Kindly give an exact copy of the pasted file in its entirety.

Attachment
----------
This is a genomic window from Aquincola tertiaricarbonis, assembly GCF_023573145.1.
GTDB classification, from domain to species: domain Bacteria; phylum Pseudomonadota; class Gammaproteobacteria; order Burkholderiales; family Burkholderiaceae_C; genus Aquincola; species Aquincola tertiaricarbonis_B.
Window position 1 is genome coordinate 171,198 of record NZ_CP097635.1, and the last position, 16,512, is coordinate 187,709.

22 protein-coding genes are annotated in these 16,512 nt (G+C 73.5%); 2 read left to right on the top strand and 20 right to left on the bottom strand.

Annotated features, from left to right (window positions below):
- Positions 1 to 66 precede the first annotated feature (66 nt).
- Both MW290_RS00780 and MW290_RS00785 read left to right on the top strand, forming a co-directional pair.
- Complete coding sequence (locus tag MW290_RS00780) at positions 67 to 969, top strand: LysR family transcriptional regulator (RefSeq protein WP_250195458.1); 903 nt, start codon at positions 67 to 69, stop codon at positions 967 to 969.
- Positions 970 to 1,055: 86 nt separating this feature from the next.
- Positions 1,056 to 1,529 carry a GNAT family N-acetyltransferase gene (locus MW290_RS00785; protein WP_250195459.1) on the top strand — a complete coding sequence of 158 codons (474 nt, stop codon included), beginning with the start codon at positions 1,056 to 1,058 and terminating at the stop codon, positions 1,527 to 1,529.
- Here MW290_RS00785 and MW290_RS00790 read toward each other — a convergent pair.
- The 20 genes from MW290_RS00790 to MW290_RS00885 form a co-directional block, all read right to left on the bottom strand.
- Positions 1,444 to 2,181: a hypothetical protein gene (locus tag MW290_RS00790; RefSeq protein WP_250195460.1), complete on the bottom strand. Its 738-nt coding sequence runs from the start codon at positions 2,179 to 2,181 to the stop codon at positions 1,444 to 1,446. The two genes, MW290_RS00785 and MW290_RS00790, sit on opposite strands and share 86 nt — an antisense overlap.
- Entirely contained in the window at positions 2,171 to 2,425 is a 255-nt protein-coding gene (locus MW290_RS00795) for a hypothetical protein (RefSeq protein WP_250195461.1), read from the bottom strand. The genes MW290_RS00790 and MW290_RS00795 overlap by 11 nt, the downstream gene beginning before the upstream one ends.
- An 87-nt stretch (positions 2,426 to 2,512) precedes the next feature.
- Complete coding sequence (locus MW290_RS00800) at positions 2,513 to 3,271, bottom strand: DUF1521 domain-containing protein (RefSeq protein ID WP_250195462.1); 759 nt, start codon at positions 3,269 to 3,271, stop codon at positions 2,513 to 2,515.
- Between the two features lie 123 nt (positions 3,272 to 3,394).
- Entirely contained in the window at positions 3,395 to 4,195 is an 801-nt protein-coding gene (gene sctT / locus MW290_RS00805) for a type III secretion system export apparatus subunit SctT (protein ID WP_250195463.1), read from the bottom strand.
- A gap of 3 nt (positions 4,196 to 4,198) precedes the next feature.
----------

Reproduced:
This is a genomic window from Aquincola tertiaricarbonis, assembly GCF_023573145.1.
GTDB classification, from domain to species: domain Bacteria; phylum Pseudomonadota; class Gammaproteobacteria; order Burkholderiales; family Burkholderiaceae_C; genus Aquincola; species Aquincola tertiaricarbonis_B.
Window position 1 is genome coordinate 171,198 of record NZ_CP097635.1, and the last position, 16,512, is coordinate 187,709.

22 protein-coding genes are annotated in these 16,512 nt (G+C 73.5%); 2 read left to right on the top strand and 20 right to left on the bottom strand.

Annotated features, from left to right (window positions below):
- Positions 1 to 66 precede the first annotated feature (66 nt).
- Both MW290_RS00780 and MW290_RS00785 read left to right on the top strand, forming a co-directional pair.
- Complete coding sequence (locus tag MW290_RS00780) at positions 67 to 969, top strand: LysR family transcriptional regulator (RefSeq protein WP_250195458.1); 903 nt, start codon at positions 67 to 69, stop codon at positions 967 to 969.
- Positions 970 to 1,055: 86 nt separating this feature from the next.
- Positions 1,056 to 1,529 carry a GNAT family N-acetyltransferase gene (locus MW290_RS00785; protein WP_250195459.1) on the top strand — a complete coding sequence of 158 codons (474 nt, stop codon included), beginning with the start codon at positions 1,056 to 1,058 and terminating at the stop codon, positions 1,527 to 1,529.
- Here MW290_RS00785 and MW290_RS00790 read toward each other — a convergent pair.
- The 20 genes from MW290_RS00790 to MW290_RS00885 form a co-directional block, all read right to left on the bottom strand.
- Positions 1,444 to 2,181: a hypothetical protein gene (locus tag MW290_RS00790; RefSeq protein WP_250195460.1), complete on the bottom strand. Its 738-nt coding sequence runs from the start codon at positions 2,179 to 2,181 to the stop codon at positions 1,444 to 1,446. The two genes, MW290_RS00785 and MW290_RS00790, sit on opposite strands and share 86 nt — an antisense overlap.
- Entirely contained in the window at positions 2,171 to 2,425 is a 255-nt protein-coding gene (locus MW290_RS00795) for a hypothetical protein (RefSeq protein WP_250195461.1), read from the bottom strand. The genes MW290_RS00790 and MW290_RS00795 overlap by 11 nt, the downstream gene beginning before the upstream one ends.
- An 87-nt stretch (positions 2,426 to 2,512) precedes the next feature.
- Complete coding sequence (locus MW290_RS00800) at positions 2,513 to 3,271, bottom strand: DUF1521 domain-containing protein (RefSeq protein ID WP_250195462.1); 759 nt, start codon at positions 3,269 to 3,271, stop codon at positions 2,513 to 2,515.
- Between the two features lie 123 nt (positions 3,272 to 3,394).
- Entirely contained in the window at positions 3,395 to 4,195 is an 801-nt protein-coding gene (gene sctT / locus MW290_RS00805) for a type III secretion system export apparatus subunit SctT (protein ID WP_250195463.1), read from the bottom strand.
- A gap of 3 nt (positions 4,196 to 4,198) precedes the next feature.